Bruch, Coleridge-Taylor, Spohr and D’Indy String Quartets – This week we (Manor House String Quartet) seized another opportunity to get together for a sociable day of chamber music and explore some more pieces for string quartet. Whereas last week I’d played the first violin parts and Louise had played second violin, we kept it interesting by swapping over today.
Playing second violin in the quartet is a completely different experience as often the inner parts are written in a more challenging register to play in, the parts are sometimes less suited to strong projection and the second violinist needs razor sharp ensemble skills – keeping together with players on either side and maintaining balance for the quartet. I particularly enjoy swapping around between first and second violin as it’s possible to really understand the balance of the music so much better and bring out those inner parts which are so integral.
We chose to start with one of the two interesting string quartets in our collection by Max Bruch. Although Bruch is best known for his First Violin Concerto, the Scottish Fantasy and Kol Nidrei for cello, both of his string quartets are rarely performed. So, it was with anticipation that we played through the quartet in E (Op. 10).
It’s a substantial work in four movements, extremely well written for the instruments, each player has a challenging part and to bring it from the level of simply reading it through to being ready for a polished performance would take time and careful work. Although it was written when Bruch was quite young, already it has an almost orchestral feel and his characteristic style is clearly emerging. The piece finishes with a bravura finale which has dramatic twists and turns, a wonderful stringendo to finish and it’s very full bodied overall. An absolute must for a future concert, I think it might work well in a programme twinned with something by Brahms, Schumann or Mendelssohn.
We all thought the Bruch was fantastic and are keen to play through his other quartet in C minor (Op. 9) at the earliest opportunity.
Next we picked out a contrasting work by Samuel Coleridge Taylor. Coleridge Taylor is an interesting musical figure best known nowadays¬†for his choral work ‘Hiawatha’s Wedding Feast’. The piece we played was his Fantasiestucke, (Op. 5), so a very early work, probably composed when he was quite young. We were slightly disappointed in the fact that there doesn’t seem to be much cohesion within the individual movements. There was a feeling that the music meanders and wanders a little bit, without a great deal of direction. The influence of Brahms is evident in this piece and although there are some melodically charming moments, it wasn’t as enjoyable to play as the Bruch had been. Perhaps as this was such an early work, Coleridge- Taylors talents were still in a formative stage and later compositions might be much more rewarding.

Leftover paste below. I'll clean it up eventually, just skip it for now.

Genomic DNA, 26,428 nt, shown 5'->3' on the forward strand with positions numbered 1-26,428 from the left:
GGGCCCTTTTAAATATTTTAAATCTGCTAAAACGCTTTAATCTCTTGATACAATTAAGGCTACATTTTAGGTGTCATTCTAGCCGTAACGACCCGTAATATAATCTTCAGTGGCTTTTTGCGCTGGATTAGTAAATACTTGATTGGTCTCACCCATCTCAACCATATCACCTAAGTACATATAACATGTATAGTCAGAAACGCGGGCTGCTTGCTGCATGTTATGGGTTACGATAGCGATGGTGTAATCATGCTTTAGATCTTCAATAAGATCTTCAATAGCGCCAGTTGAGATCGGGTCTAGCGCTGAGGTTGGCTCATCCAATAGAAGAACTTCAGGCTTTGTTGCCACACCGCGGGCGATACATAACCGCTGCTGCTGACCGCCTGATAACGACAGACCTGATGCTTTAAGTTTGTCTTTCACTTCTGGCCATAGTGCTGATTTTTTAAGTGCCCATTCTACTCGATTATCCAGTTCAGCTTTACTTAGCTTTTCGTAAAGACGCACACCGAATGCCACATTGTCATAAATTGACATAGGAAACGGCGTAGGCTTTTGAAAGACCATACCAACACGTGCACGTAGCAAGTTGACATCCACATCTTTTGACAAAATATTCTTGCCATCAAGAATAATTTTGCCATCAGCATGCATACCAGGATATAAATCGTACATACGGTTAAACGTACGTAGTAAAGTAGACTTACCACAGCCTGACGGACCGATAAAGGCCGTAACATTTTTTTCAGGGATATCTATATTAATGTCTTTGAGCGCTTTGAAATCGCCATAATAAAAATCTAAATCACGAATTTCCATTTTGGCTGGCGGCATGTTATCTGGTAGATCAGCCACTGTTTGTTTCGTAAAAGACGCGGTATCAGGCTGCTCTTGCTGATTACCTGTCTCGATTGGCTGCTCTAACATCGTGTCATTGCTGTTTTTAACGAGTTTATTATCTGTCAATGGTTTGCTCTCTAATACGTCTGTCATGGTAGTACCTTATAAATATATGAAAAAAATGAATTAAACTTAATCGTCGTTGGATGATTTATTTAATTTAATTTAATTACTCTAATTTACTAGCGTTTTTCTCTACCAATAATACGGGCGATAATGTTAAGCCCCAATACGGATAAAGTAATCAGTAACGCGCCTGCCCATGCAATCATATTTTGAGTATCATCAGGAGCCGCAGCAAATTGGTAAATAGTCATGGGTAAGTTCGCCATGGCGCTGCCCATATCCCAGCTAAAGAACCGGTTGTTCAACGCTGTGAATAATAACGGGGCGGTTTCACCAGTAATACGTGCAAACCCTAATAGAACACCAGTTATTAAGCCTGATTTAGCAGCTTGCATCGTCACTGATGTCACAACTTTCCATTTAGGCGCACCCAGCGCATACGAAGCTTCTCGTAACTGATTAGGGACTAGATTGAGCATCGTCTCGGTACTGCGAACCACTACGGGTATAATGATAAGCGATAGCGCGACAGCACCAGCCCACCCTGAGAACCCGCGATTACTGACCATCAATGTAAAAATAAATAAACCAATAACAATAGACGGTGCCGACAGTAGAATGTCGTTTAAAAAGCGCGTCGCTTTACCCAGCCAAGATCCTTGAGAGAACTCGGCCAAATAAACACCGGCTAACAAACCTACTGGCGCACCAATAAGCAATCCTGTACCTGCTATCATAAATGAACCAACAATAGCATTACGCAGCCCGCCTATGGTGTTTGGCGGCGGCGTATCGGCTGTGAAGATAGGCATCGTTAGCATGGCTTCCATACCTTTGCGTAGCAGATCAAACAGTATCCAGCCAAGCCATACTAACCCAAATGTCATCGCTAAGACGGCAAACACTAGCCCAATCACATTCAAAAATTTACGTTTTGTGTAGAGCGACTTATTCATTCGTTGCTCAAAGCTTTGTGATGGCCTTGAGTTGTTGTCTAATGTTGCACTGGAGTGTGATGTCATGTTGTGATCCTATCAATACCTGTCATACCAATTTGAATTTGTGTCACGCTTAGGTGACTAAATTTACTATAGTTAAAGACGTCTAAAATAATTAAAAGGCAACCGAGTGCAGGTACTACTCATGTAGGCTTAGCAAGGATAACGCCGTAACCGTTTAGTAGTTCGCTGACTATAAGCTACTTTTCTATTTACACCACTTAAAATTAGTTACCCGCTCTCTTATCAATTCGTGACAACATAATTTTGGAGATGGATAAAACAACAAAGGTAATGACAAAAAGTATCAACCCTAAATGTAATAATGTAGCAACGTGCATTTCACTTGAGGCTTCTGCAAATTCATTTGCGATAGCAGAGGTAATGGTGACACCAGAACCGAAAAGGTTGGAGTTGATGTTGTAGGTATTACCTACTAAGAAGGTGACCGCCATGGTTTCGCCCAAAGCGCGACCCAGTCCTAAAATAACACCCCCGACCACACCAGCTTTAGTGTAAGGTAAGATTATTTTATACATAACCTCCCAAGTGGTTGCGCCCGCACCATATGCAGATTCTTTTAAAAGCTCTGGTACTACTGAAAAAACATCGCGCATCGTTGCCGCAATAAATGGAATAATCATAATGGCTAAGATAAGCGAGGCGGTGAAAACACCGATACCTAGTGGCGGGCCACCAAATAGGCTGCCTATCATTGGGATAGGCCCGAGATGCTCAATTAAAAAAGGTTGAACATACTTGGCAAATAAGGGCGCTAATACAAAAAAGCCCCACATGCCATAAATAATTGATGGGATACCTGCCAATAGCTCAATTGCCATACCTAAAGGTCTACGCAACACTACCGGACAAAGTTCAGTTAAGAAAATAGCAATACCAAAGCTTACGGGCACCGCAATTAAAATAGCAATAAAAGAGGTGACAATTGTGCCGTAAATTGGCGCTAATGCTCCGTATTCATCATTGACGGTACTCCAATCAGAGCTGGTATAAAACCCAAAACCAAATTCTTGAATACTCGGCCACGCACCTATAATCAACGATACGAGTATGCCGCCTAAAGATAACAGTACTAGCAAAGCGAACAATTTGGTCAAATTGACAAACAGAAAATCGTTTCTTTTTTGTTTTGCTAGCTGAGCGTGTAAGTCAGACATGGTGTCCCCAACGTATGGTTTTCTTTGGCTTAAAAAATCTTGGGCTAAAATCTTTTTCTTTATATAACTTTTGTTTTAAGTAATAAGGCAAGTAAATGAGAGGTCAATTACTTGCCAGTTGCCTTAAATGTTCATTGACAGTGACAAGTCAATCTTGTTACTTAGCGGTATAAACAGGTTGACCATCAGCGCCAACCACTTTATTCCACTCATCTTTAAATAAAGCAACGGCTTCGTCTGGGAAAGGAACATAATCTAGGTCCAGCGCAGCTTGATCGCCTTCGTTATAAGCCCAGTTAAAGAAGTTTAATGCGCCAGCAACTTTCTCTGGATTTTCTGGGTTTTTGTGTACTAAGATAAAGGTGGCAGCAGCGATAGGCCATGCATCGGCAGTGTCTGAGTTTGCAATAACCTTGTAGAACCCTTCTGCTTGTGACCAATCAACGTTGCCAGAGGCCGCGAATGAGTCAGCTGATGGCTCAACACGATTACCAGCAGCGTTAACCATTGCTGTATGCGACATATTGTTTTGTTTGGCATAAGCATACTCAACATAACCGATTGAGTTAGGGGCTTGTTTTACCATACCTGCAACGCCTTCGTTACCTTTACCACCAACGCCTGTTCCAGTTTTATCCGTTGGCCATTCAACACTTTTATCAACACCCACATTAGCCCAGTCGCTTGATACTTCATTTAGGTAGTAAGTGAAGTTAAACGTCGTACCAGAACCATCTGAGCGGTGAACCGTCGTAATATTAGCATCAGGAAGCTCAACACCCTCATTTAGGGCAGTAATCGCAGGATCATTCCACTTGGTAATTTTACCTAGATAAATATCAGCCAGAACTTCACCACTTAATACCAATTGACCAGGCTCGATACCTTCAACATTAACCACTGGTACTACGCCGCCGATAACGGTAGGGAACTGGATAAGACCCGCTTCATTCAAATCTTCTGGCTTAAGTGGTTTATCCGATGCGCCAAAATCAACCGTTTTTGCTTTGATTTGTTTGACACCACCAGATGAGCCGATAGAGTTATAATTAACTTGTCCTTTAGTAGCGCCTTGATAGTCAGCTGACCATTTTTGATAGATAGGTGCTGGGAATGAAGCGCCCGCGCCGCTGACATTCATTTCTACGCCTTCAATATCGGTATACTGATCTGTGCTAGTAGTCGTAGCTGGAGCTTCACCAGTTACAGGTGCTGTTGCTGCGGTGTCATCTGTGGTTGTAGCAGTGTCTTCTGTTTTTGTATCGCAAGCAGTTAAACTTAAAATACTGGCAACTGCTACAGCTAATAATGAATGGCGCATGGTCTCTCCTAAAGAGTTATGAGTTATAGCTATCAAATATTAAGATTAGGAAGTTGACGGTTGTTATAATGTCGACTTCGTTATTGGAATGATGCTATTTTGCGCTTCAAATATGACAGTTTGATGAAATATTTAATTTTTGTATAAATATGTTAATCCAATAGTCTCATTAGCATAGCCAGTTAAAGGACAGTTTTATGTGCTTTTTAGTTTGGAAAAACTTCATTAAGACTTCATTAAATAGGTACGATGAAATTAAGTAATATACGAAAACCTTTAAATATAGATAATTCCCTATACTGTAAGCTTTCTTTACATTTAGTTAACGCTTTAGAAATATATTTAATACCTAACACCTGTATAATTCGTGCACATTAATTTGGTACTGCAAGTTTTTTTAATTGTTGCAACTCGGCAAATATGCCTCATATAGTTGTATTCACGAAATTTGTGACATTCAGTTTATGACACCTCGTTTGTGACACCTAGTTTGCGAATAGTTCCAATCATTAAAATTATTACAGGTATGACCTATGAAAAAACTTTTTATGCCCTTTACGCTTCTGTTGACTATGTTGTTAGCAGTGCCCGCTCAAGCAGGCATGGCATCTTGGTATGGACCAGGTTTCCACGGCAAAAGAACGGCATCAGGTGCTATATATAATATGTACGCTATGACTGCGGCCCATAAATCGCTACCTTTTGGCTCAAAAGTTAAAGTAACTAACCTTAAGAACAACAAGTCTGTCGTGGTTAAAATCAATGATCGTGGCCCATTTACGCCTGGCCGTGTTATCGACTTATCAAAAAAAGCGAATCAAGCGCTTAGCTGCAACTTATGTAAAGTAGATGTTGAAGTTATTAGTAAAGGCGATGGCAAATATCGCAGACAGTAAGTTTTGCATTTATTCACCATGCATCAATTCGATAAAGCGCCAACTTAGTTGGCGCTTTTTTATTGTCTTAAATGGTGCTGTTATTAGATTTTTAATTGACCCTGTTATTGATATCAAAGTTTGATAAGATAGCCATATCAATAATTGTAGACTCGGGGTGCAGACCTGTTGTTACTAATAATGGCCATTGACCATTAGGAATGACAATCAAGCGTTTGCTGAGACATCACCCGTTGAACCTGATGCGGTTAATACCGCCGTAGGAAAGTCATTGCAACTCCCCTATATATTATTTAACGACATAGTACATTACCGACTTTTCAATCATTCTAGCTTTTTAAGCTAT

After a much needed break for a couple of shared pizzas, I swapped back over to first violin and we gave one of Spohr’s 36 quartets a try. We opted for Opus 29 in C major (no. 2), which we all agreed is very intelligently written with nicely integrated parts and some quirky harmonies in the first movement. In the slow adagio, there is a slightly uneasy feel¬†which at times seemed to shift between 3/4 and 6/8 rhythms. The condensed minuet and trio¬†has a march-like feel with a smooth flowing trio. The¬†Finale is jolly and upbeat, but thematically not quite as strong as the first three movements and is more of a showcase for the first violin. This was generally very enjoyable to play but there are certainly quartets by Spohr which are stronger.
The last work that we explored was Vincent D’Indy’s string quartet in D (Op. 35). In a late French Romantic style, this quartet has an emphasis on sensuality of sound with shifting harmonies. It’s not the easiest piece of music to come to terms with on first listening and probably one would need to be immersed in it for quite a long period of time to get the best out of it. We probably need¬†to play it through a few times to really understand it, but it does contain some beautiful moments and we all agreed there is ‘something there’ that we need to explore in more depth to really do it justice.
Although the evening was getting late, inspired by the D’Indy, Tony suggested that we play through just the first movement of Ravels string quartet to finish and to be honest, it felt like a ray of sunlight after some of the D’Indy. The Ravel was obviously in a class of its own and clearly deserves it’s place as key repertoire for string quartets. Along with the Bruch, this was¬†one of the highlights of the day.
I am already looking forward to our next get together in May – perhaps we can look at the other Bruch quartet, or just rummage through a random pile of music and decide what we like the look of on the day!